Swedish car manufacturer Vulva is placing an edgy series of ads in top magazines around the world to tout their legendary safety record. Ad team spokesman says he realizes the ads may be controversial, but that, much like with the 2-4 year age group, any attention is good attention:
"If we're looking to stand out as a car company that has cornered one facet of the market, the copy has got to be striking. Faced with crumbling economies and a worldwide slump in spending, Vulva needs to remind people that their vehicles are still the market leader in safety."
Ad copy reads:
"Vulva. Safe as fuck."
"If your life and the lives of your loved ones are truly our greatest riches, then placing your family into the new Vulva is the equivalent of stashing your actual riches in the rectal cavity of a rabid pit bull. And if an offset headon collision is the equivalent of attempted theft, you can be sure that other party involved will be significantly damaged. Either way, you'll be able to metaphorically walk away and say, "Yeah, you should see the other guy."
Vulva is no stranger to controversy, having weathered earlier attacks stemming from leaked information relating to animal testing. The leaked documents alleged that crash tests vehicles were being stuffed with rabbits before being launched head on into walls, other vehicles and over cliffs.
PETA first raised the alarm several months ago and began holding protests outside Vulva testing facilities and a call to boycott Swedish meatballs and IKEA furniture. They also released a statement asking that the testing stop until it could be done humanely, preferably using actual live humans. PETA provided a list of paintbombed C-list celebrities to use as replacement dummies, including known Thetan Tom Cruise.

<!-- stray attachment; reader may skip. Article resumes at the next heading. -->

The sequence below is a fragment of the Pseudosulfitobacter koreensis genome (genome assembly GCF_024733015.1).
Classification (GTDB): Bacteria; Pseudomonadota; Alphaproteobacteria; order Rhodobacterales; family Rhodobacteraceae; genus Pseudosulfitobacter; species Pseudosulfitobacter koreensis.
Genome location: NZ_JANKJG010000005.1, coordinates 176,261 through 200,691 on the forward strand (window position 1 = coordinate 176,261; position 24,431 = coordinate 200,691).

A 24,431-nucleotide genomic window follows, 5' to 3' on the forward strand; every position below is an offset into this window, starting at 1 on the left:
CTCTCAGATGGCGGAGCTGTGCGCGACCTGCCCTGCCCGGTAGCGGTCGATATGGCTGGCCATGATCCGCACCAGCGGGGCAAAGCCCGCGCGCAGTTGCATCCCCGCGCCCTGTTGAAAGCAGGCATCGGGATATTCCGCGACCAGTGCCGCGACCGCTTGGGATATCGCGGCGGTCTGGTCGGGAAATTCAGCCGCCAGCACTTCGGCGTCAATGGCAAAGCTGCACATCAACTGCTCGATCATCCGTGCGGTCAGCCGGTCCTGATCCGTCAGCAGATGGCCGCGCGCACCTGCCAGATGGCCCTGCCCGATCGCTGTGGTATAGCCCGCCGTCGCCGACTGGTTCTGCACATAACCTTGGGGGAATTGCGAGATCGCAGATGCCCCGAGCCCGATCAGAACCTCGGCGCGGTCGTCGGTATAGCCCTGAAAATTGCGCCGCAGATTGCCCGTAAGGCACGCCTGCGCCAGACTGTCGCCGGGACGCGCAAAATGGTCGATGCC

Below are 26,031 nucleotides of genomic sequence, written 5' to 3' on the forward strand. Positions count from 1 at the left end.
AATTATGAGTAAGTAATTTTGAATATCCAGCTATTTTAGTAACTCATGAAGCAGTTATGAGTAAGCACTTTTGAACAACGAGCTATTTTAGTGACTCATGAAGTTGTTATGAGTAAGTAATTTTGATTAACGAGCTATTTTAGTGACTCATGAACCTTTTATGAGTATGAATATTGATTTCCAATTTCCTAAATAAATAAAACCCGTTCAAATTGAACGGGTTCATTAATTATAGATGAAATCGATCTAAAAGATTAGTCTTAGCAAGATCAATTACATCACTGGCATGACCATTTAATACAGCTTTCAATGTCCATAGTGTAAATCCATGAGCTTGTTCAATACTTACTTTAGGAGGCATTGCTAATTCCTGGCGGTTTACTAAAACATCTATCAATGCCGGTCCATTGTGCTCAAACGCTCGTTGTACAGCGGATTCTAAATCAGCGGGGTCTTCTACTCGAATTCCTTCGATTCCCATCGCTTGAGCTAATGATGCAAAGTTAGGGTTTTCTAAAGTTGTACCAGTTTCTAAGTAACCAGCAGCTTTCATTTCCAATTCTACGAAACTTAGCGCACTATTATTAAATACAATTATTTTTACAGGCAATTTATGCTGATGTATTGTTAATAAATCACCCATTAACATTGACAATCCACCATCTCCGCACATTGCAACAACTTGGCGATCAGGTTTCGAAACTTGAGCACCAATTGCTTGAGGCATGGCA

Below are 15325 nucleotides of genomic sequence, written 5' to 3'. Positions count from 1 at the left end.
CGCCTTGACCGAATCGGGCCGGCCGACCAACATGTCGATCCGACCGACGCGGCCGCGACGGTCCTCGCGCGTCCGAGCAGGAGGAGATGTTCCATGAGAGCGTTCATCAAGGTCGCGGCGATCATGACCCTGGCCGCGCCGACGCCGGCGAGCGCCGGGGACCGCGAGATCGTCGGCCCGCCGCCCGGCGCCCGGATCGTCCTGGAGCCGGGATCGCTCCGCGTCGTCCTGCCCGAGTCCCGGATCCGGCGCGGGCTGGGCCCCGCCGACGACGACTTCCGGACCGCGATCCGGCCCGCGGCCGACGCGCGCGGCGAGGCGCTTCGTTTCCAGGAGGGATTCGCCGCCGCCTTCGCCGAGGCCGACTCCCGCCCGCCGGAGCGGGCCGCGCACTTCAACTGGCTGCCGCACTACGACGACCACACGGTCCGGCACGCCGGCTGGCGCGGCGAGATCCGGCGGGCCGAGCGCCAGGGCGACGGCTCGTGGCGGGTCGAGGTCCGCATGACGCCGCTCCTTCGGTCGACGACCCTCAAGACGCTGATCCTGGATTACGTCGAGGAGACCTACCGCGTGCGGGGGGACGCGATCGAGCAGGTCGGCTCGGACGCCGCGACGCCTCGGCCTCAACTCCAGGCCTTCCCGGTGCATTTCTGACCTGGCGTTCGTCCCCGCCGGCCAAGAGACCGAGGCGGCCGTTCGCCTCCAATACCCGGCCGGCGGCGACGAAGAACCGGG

Vulva's safety team fired back with a press release of their own:
"The statements issued by PETA and other animal rights groups are false and based on bad information. Contrary to the claim that rabbits were "packed in," they, in fact, had plenty of room to move about the cabin and passenger areas due to the ample legroom and headspace. In fact, they had nearly 3 cu.ft. more space than our nearest competitor's sedan.
The claims that a majority of rabbits involved were damaged during the tests is also false. While a lot of the subjects were subjected to trauma due to the force involved, this has no reflection to our safety record in relation to actual human beings.
Unless your family consists of septuplet infants and/or it resembles a clown car full of midgets when you disembark, the results based on rabbit-testing would have no practical bearing on your family's safety. If your family does resemble this, perhaps an airport shuttle van, small bus or converted limousine would be a more practical choice.
The most practical decision would be to turn your freakishly huge family into shut-ins and thus avoid embarrassment for yourself and others due to the logistical nightmare that is your offspring. Most people would be appreciative of yet another ho-hum day at the mall without having to feel amazement or pity at the sight of your own personal Village of the Damned brood, not to mention the head strain of extrapolating the percentages involved in a successful septuplet delivery."